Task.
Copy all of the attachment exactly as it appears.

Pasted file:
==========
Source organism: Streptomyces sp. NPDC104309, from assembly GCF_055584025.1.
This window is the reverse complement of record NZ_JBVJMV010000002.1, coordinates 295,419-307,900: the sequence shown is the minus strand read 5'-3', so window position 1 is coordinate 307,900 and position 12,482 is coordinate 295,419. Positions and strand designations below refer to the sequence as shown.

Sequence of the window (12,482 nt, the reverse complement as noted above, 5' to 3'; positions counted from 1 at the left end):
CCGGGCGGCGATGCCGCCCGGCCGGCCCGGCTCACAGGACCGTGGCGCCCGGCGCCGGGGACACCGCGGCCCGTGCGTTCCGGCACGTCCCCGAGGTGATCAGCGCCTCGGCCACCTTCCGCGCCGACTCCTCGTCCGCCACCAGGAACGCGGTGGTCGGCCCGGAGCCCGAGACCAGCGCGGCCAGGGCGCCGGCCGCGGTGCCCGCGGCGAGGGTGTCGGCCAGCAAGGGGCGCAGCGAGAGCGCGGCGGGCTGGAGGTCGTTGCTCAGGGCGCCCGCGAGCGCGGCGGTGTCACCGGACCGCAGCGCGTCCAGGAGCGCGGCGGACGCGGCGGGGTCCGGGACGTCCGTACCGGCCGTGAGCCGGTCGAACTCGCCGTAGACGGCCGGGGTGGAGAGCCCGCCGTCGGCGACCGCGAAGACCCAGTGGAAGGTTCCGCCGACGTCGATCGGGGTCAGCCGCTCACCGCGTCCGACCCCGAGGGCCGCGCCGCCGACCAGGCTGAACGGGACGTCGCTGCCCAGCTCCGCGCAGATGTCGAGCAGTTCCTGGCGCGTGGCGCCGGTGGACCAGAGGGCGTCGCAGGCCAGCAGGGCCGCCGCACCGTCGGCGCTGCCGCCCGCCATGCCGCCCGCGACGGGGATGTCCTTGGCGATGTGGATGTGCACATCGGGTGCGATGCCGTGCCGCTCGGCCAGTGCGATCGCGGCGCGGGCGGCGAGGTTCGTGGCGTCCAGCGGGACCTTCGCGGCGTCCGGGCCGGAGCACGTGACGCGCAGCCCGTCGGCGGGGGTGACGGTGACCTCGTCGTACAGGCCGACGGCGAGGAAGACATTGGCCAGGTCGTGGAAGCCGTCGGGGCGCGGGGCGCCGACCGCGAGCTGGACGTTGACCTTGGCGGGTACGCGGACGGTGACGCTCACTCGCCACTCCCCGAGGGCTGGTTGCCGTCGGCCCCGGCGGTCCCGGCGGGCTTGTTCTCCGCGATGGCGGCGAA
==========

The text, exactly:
Source organism: Streptomyces sp. NPDC104309, from assembly GCF_055584025.1.
This window is the reverse complement of record NZ_JBVJMV010000002.1, coordinates 295,419-307,900: the sequence shown is the minus strand read 5'-3', so window position 1 is coordinate 307,900 and position 12,482 is coordinate 295,419. Positions and strand designations below refer to the sequence as shown.

Sequence of the window (12,482 nt, the reverse complement as noted above, 5' to 3'; positions counted from 1 at the left end):
CCGGGCGGCGATGCCGCCCGGCCGGCCCGGCTCACAGGACCGTGGCGCCCGGCGCCGGGGACACCGCGGCCCGTGCGTTCCGGCACGTCCCCGAGGTGATCAGCGCCTCGGCCACCTTCCGCGCCGACTCCTCGTCCGCCACCAGGAACGCGGTGGTCGGCCCGGAGCCCGAGACCAGCGCGGCCAGGGCGCCGGCCGCGGTGCCCGCGGCGAGGGTGTCGGCCAGCAAGGGGCGCAGCGAGAGCGCGGCGGGCTGGAGGTCGTTGCTCAGGGCGCCCGCGAGCGCGGCGGTGTCACCGGACCGCAGCGCGTCCAGGAGCGCGGCGGACGCGGCGGGGTCCGGGACGTCCGTACCGGCCGTGAGCCGGTCGAACTCGCCGTAGACGGCCGGGGTGGAGAGCCCGCCGTCGGCGACCGCGAAGACCCAGTGGAAGGTTCCGCCGACGTCGATCGGGGTCAGCCGCTCACCGCGTCCGACCCCGAGGGCCGCGCCGCCGACCAGGCTGAACGGGACGTCGCTGCCCAGCTCCGCGCAGATGTCGAGCAGTTCCTGGCGCGTGGCGCCGGTGGACCAGAGGGCGTCGCAGGCCAGCAGGGCCGCCGCACCGTCGGCGCTGCCGCCCGCCATGCCGCCCGCGACGGGGATGTCCTTGGCGATGTGGATGTGCACATCGGGTGCGATGCCGTGCCGCTCGGCCAGTGCGATCGCGGCGCGGGCGGCGAGGTTCGTGGCGTCCAGCGGGACCTTCGCGGCGTCCGGGCCGGAGCACGTGACGCGCAGCCCGTCGGCGGGGGTGACGGTGACCTCGTCGTACAGGCCGACGGCGAGGAAGACATTGGCCAGGTCGTGGAAGCCGTCGGGGCGCGGGGCGCCGACCGCGAGCTGGACGTTGACCTTGGCGGGTACGCGGACGGTGACGCTCACTCGCCACTCCCCGAGGGCTGGTTGCCGTCGGCCCCGGCGGTCCCGGCGGGCTTGTTCTCCGCGATGGCGGCGAA